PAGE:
Just Two Old Tie Clasps
How I miss the “living history books” that could fill in the blanks regarding many of the old soldiers of the cross. CHESTER PARSONS is one such man that while some remain who remember him, most are gone, and with their departure, the incidentals I would love to know. Let me share what I do know of this gentleman (and if any of you readers can add to the history, please do!)
Nestled in the valley between the gentle hills of Morgan County, Ohio is a small, nearly deserted village called Rosseau. My great-grandfather had been a doctor in that village, and my grandfather was born there. The church of Christ existed in that community as well, as the meeting house stood just up the hill on the left on Main Street. On Center Street, not far from the south edge of the town, lived CHESTER and ETHEL PARSONS.
While I had met sister Ethel and their son, I never knew brother Chester personally. When a boy, my father would often take me to Rosseau, and we’d always visit in the Parson’s home. As indicated, I never knew what brother Parsons did to earn a living. All I ever knew about him was the fact he was a beloved gospel preacher, a very humble man of very humble means, but an avid Bible student! I am blessed to have a few pictures of brother Parsons.
When my Grandfather Davis died in 1944, it was brother Parsons who officiated his funeral. I was told that brother Parsons never preached to an audience larger than that funeral. (It was estimated well over three hundred were in the building and hundreds more outside.) Yet, his comforting words abided in the minds of my Grandmother, father, and uncle throughout their lives.
When brother Parsons died, my dad preached that funeral. Now in my library are the few religious books brother Parsons owned; given to my dad in payment for preaching the funeral. Some years later, both the son and wife of brother Parsons departed this earthly life and again Dad was called to preach the funerals.
I don’t know the occasion of the gift, but in my collection of “historical memorabilia” is a yellowed envelope, enclosing two old-fashioned tie claps. In dad’s handwriting on the face of the envelope appears, “Property of Chester Parsons; given to me by his wife Ethel; May 8, 1966.” The envelope was discovered with some other things in dad’s files, but I’ve kept it safe for two reasons: 1) Dad revered brother Parsons and valued those minimal gifts more highly than many other similar gifts, 2) It reminds me of what I’ve been told of brother Parsons; not the least of which is his contentment in life, regardless of how minimal his possessions. The few books and the two tie clasps are fitting reminders of just how we should appreciate even the small things of life!
While you might ponder, “What does this have to do with my soul?” it is these two tie clasps that offer that valued lesson! Remember the story of Jesus and how he sat over against the treasury, behold those who cast in of their prosperity? (Mark 12:41 – 44). While Jesus noted they all cast in money, and many that were rich cast in much, He also noted a poor widow who cast in two mites which equal a farthing. Yet Jesus said, “This poor widow hath cast more in, than all they which have cast into the treasury: for all they did cast in of their abundance; but she of her want did cast in all that she had, even all her living.”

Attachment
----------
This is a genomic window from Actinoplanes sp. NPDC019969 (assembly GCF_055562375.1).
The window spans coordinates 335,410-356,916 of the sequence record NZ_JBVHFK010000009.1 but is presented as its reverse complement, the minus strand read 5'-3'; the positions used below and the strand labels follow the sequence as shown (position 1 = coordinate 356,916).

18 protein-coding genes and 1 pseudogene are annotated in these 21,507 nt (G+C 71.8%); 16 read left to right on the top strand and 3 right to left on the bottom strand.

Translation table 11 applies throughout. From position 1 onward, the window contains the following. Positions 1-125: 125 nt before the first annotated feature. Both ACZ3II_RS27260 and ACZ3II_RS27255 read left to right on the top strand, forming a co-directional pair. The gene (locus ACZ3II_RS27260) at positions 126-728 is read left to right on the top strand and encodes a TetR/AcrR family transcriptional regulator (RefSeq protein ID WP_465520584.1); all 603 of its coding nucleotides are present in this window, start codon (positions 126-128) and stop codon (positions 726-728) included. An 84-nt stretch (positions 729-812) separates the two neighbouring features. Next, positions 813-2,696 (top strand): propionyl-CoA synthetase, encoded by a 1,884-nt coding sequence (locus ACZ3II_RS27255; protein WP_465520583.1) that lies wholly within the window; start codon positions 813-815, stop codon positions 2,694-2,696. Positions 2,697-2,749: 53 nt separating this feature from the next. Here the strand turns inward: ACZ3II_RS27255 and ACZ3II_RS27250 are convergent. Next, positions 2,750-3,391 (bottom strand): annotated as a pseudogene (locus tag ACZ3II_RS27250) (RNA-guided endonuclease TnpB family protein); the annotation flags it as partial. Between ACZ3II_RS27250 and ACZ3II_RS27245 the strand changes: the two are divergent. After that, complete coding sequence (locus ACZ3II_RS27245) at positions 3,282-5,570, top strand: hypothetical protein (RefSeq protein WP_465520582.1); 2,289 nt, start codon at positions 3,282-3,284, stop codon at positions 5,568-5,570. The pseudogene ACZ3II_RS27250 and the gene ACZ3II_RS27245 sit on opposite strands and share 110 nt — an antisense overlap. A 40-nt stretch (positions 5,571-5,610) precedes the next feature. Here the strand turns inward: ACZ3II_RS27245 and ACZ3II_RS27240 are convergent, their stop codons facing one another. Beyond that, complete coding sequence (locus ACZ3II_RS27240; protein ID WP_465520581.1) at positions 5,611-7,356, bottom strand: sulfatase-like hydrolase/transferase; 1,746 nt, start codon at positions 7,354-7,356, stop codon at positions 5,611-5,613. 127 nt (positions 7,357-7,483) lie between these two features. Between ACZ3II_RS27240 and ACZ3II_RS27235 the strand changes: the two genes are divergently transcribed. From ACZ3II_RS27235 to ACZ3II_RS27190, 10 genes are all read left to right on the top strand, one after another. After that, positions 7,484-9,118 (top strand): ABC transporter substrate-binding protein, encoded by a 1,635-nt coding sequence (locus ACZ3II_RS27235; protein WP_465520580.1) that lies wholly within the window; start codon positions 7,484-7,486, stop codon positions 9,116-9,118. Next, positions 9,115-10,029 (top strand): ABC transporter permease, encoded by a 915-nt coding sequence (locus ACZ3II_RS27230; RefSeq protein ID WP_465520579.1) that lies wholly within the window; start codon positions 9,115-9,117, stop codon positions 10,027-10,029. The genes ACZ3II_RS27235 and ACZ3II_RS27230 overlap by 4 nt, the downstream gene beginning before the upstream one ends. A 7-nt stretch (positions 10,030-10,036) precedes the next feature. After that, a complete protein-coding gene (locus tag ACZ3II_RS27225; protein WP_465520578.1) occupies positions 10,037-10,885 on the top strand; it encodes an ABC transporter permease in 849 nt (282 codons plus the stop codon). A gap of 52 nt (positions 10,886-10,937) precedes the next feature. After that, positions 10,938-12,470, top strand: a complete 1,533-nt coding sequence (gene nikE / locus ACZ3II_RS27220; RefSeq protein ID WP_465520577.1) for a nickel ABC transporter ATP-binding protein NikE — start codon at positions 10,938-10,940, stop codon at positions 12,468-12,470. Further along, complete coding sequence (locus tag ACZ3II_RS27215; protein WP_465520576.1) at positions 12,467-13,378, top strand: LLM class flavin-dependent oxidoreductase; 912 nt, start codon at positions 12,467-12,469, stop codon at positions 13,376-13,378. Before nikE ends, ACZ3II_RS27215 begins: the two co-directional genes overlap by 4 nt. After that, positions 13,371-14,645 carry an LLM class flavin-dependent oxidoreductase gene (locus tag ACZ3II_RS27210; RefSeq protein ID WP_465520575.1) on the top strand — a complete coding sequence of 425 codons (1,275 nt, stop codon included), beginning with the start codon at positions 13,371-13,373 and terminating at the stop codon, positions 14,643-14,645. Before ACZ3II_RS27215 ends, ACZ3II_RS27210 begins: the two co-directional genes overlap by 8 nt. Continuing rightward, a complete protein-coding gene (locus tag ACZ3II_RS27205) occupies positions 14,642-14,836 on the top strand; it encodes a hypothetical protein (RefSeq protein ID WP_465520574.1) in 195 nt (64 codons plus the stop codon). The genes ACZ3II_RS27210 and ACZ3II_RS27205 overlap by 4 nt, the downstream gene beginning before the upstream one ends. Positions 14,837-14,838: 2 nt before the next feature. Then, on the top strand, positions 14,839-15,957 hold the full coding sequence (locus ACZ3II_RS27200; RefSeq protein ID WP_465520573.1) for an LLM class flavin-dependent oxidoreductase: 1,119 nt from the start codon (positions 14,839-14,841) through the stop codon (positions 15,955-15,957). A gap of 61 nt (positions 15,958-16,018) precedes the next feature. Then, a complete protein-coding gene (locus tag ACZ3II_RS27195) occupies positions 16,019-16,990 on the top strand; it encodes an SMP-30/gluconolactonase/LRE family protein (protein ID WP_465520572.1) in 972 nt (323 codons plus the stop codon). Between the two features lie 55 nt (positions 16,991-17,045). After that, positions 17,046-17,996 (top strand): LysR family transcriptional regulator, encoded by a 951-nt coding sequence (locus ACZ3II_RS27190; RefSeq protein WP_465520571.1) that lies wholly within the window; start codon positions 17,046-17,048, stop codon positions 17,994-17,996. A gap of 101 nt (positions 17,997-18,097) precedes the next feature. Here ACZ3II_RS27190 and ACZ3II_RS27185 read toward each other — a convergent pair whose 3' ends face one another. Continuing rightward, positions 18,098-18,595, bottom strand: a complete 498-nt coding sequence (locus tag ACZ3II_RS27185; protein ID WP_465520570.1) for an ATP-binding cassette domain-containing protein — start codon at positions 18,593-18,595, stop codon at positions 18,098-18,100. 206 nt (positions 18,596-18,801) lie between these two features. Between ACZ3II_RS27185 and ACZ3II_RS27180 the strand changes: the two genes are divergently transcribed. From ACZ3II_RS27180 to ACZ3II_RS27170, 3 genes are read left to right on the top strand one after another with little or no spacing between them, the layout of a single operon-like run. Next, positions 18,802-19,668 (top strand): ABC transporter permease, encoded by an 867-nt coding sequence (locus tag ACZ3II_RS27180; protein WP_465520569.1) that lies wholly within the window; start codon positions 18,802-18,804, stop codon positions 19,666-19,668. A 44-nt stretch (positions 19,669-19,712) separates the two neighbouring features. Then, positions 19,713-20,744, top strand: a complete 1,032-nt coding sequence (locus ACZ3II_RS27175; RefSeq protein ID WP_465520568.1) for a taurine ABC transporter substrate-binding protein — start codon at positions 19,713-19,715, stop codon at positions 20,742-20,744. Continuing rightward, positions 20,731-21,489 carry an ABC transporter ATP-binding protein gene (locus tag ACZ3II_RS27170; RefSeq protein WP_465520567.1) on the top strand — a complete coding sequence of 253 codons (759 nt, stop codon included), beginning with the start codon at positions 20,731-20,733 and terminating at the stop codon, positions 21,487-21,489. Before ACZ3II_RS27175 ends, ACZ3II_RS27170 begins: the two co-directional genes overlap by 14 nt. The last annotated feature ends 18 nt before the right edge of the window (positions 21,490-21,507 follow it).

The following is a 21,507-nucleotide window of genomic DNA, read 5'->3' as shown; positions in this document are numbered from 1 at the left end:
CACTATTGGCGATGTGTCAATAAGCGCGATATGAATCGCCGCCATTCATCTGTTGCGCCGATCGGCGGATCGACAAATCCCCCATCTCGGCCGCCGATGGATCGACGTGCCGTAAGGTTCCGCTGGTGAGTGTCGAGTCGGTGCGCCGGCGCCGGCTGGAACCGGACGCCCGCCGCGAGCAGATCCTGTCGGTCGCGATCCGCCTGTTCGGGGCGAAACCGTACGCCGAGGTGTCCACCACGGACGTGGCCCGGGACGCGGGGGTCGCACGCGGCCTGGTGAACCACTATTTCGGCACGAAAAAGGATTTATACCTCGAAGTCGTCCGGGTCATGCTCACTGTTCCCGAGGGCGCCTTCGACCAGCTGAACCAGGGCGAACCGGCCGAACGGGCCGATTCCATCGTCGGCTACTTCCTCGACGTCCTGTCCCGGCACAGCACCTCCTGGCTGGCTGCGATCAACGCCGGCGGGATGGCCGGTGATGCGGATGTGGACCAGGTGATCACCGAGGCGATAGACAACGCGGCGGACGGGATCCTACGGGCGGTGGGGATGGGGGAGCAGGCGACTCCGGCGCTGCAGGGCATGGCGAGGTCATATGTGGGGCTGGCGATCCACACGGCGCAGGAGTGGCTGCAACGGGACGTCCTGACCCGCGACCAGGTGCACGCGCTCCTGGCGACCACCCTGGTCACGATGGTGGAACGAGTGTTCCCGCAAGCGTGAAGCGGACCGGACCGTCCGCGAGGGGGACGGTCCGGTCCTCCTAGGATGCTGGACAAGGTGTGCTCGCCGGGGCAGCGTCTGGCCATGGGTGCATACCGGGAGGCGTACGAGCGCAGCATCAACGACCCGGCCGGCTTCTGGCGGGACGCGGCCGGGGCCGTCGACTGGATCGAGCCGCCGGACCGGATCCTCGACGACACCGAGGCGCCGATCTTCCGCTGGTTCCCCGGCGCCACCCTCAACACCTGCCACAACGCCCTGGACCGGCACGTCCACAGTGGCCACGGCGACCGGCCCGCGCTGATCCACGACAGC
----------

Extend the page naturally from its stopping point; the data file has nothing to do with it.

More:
Two tie claps are not much; and if you’d see them, you wonder if they are even true clasps, for they are not of any “high quality” whatsoever! Nonetheless, they were brother Parsons’ and both gifted and received as prized possessions! You see, I know sister Parsons had very little of this world’s substance (including those few books she gave my dad), but to her, these were “all she had.”
When we give as we’ve prospered (1 Corinthians 16:1-2; 2 Corinthians 9: 5 – 15) our thoughts ought not to be “this is enough.” The passage says, “as we have prospered,” which is defined as “bountifully, lovingly and cheerfully.” It isn’t the quantity as much as the quality, and that amount is determined by the heart of the giver! (2 Cor. 9:7) If you ever knew sister Ethel, you knew her heart was given with those gifts! They were a part of her loving husband whose only claim to fame was “he’s a gospel preacher.” Yet what a bountiful service he gave; one of priceless value to the souls who, though his humble preaching, learned God’s truth and obeyed it speedily!
Friends, sometimes we think money is the answer to all the problems. Certainly, there were financial needs when Paul addressed this subject to Corinth. Paul had financial needs himself and appreciated the contribution of the brethren at Philippi who sent once and again to his necessities (Phil. 4: 10 – 14). When you observe what Peter and John had to give at the temple gate to the beggar, (Acts 3: 1- 10), was the “gift” more highly prized than money? When we are confronted with situations where charity is needed, are we thinking enough to give them something of true value, or just some money that appeases our heart, and minimally fulfills the true need? (Consider James 2:14 – 20)
Yes, these two tie clasps are among the most valued of items I have in memory of dad … and he never used them! Oh, I’ve used the books, and prize them as well! The notes brother Parsons added are still of greater value than the content of the book. I guess the best lesson from these tie clasps is simple this: We’ll all leave something behind by which someone, somewhere will remember us. Let that “something” be the righteous example of serving God!